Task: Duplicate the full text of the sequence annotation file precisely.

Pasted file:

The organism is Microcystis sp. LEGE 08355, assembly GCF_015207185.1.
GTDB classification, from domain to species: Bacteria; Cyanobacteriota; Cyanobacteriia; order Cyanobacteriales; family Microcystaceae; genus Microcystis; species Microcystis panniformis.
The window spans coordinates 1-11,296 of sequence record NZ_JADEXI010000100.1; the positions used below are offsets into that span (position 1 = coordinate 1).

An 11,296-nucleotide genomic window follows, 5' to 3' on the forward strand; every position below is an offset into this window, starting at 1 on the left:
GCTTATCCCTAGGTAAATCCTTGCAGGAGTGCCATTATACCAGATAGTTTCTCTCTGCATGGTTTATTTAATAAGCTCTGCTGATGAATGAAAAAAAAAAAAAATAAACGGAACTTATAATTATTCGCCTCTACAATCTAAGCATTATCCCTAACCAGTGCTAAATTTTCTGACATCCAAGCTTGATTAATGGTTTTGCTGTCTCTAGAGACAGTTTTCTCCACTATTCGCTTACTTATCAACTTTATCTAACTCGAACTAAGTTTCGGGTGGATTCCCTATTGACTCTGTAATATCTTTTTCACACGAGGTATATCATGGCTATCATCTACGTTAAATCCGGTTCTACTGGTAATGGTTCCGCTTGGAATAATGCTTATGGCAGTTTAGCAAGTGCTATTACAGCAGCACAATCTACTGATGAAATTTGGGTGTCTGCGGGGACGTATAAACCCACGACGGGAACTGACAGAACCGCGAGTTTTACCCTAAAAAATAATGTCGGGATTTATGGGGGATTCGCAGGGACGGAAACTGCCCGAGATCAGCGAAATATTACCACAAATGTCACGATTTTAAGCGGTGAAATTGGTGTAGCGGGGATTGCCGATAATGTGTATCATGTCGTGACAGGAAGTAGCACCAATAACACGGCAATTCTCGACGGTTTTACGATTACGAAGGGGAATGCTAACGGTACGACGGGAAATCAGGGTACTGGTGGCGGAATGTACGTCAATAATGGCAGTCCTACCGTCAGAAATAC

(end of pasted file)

The organism is Microcystis sp. LEGE 08355, assembly GCF_015207185.1.
GTDB classification, from domain to species: Bacteria; Cyanobacteriota; Cyanobacteriia; order Cyanobacteriales; family Microcystaceae; genus Microcystis; species Microcystis panniformis.
The window spans coordinates 1-11,296 of sequence record NZ_JADEXI010000100.1; the positions used below are offsets into that span (position 1 = coordinate 1).

An 11,296-nucleotide genomic window follows, 5' to 3' on the forward strand; every position below is an offset into this window, starting at 1 on the left:
GCTTATCCCTAGGTAAATCCTTGCAGGAGTGCCATTATACCAGATAGTTTCTCTCTGCATGGTTTATTTAATAAGCTCTGCTGATGAATGAAAAAAAAAAAAAATAAACGGAACTTATAATTATTCGCCTCTACAATCTAAGCATTATCCCTAACCAGTGCTAAATTTTCTGACATCCAAGCTTGATTAATGGTTTTGCTGTCTCTAGAGACAGTTTTCTCCACTATTCGCTTACTTATCAACTTTATCTAACTCGAACTAAGTTTCGGGTGGATTCCCTATTGACTCTGTAATATCTTTTTCACACGAGGTATATCATGGCTATCATCTACGTTAAATCCGGTTCTACTGGTAATGGTTCCGCTTGGAATAATGCTTATGGCAGTTTAGCAAGTGCTATTACAGCAGCACAATCTACTGATGAAATTTGGGTGTCTGCGGGGACGTATAAACCCACGACGGGAACTGACAGAACCGCGAGTTTTACCCTAAAAAATAATGTCGGGATTTATGGGGGATTCGCAGGGACGGAAACTGCCCGAGATCAGCGAAATATTACCACAAATGTCACGATTTTAAGCGGTGAAATTGGTGTAGCGGGGATTGCCGATAATGTGTATCATGTCGTGACAGGAAGTAGCACCAATAACACGGCAATTCTCGACGGTTTTACGATTACGAAGGGGAATGCTAACGGTACGACGGGAAATCAGGGTACTGGTGGCGGAATGTACGTCAATAATGGCAGTCCTACCGTCAGAAATAC